Geometry of Real Hypersurfaces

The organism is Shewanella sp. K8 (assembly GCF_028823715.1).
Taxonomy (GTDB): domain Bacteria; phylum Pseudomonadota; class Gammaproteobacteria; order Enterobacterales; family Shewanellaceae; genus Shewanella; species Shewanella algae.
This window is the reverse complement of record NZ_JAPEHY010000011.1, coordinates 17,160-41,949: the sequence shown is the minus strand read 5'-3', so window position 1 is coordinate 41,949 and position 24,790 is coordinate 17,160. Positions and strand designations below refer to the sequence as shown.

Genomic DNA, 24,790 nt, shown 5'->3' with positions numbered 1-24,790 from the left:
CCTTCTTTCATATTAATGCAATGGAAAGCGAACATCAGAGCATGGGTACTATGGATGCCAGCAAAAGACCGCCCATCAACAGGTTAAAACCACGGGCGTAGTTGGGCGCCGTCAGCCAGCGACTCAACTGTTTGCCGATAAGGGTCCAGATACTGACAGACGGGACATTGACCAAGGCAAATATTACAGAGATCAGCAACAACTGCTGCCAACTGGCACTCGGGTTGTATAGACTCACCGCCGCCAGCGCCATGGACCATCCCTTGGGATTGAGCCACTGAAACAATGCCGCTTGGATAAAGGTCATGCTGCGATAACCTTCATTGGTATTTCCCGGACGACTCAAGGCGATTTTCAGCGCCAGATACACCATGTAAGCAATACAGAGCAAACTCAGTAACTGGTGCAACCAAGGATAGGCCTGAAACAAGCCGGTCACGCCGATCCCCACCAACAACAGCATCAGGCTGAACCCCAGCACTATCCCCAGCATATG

The literature on the extension of CR functions to one or both sides of a hypersurface is extensive. Therefore the Levi form is the complex Hessian of the defining function, restricted to the space of vectors tangent to the hypersurface. The Levi form is fundamental in studying the geometry of hypersurfaces. By higher differentiation, or by passing to a nonsingular point, one obtains the result that there can be no complex analytic varieties in a strongly pseudoconvex hypersurface. Detecting whether there is a complex variety in a real hypersurface involves more than a glance at the Levi form. The chapter considers real hypersurfaces and more generally real subvarieties that are defined by polynomial equations. If the loci have a common component, then there are infinitely many solutions. If they have no common component, then the number of solutions equals the product of the degrees of the defining polynomials.